Development and validation of an insole based wearable system for gait and activity monitoring

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University of Alabama Libraries

Footwear based wearable sensors are used in applications such as activity monitoring, gait analysis, post-stroke rehabilitation, body weight measurements, and energy expenditure estimation. Such wearable sensors typically required the modification or alteration of the shoe, which is not typically feasible for large populations without the direct involvement of shoe manufacturers. This dissertation presents an insole-based wearable sensor (SmartStep) that has its electronics fully embedded into a generic insole, which can be used with a large variety of shoes and, thus, resolves the need for shoe modification. The SmartStep is an always-on electronic device that comprises of inertial sensors and resistive pressure sensors implemented around a system on chip with Bluetooth low energy (BLE) connectivity. The dissertation explains a novel Android application methodology to interface multiple BLE sensors. As a part of the research, SmartStep’s predecessor, SmartShoe, was tested in an application scenario of gait monitoring of children with cerebral palsy. Novel signal processing algorithms were developed to deal with the effect of orthotics on pressure sensors. Machine learning models were used to recognize 3 major activities (sitting, standing and walking) with greater than 95% accuracy. The gait parameter estimation resulted in average error less than 6% across a range of temporal gait parameters. The SmartStep device was utilized in a study for recognizing activities of daily living (ADL) in adults. An upper-body, wrist-worn sensor was also utilized in the same study to compare the effectiveness of upper and lower body-worn sensors in recognizing ADL. The indirect calorimetry data from a portable metabolic system (Cosmed K4b), collected in the same study, were used to develop energy expenditure (EE) estimation models. Two different sets of steady state activity branched models were developed, along with models for transition activities. The EE models were validated on the data from a room calorimeter. SmartStep was 90% accurate in recognizing a broad set of nine ADLs, including household activities; while having 6% validation error in estimating total energy expenditure. These results suggest that SmartStep is accurate in recognizing multiple activities of daily living and in energy expenditure estimation.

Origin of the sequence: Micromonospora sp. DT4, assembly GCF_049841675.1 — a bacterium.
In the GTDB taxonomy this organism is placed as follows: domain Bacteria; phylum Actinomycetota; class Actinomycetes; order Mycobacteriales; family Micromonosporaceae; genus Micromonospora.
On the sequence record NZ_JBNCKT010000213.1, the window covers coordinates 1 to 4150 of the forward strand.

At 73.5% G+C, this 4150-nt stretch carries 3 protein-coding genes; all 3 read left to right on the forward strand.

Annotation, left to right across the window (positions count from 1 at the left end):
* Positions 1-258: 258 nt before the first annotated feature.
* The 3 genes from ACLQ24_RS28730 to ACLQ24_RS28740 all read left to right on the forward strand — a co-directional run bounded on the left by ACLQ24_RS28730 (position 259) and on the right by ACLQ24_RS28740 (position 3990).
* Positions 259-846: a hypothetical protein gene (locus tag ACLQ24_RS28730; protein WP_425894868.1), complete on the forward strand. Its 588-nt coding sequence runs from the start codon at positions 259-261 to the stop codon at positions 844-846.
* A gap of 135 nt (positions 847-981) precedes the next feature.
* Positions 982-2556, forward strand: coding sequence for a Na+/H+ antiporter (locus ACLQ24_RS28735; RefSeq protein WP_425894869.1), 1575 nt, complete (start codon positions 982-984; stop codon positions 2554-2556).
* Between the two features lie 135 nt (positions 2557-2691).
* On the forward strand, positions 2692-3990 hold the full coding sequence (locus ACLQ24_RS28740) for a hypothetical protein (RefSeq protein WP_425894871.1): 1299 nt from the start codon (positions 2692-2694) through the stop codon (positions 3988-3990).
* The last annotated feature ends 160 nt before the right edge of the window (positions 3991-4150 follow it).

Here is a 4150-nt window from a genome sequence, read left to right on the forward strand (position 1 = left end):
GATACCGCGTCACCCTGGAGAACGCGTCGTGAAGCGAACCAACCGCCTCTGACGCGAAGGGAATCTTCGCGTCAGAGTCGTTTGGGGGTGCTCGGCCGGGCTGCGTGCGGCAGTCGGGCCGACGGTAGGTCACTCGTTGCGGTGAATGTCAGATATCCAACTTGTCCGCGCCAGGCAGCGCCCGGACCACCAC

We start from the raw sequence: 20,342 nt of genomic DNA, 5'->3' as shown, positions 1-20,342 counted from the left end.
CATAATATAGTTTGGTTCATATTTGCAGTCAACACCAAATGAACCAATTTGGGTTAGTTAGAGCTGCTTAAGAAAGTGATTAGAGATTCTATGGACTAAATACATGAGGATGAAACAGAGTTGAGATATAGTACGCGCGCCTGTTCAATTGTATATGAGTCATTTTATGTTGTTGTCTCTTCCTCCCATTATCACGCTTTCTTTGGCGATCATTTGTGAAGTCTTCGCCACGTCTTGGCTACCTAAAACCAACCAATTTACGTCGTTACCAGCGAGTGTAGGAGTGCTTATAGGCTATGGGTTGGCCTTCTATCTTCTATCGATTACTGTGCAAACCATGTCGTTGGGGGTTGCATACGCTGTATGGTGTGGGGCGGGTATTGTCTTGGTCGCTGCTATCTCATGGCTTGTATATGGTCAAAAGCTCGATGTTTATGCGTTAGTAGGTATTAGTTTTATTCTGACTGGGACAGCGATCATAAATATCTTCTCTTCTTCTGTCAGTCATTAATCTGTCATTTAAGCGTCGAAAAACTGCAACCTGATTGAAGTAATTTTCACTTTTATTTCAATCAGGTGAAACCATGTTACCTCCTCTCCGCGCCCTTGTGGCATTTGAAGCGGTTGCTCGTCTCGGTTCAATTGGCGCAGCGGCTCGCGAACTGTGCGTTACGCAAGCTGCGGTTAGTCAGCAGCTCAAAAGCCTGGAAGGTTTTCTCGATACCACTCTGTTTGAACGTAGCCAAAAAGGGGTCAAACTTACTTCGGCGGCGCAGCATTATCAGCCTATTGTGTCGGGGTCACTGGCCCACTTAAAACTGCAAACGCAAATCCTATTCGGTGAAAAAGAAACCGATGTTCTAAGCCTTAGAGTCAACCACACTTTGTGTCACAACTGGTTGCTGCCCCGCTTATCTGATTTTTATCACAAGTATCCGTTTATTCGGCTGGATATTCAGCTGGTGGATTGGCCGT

Electronic Thesis or Dissertation
Electrical engineering, Biomedical engineering, Computer engineering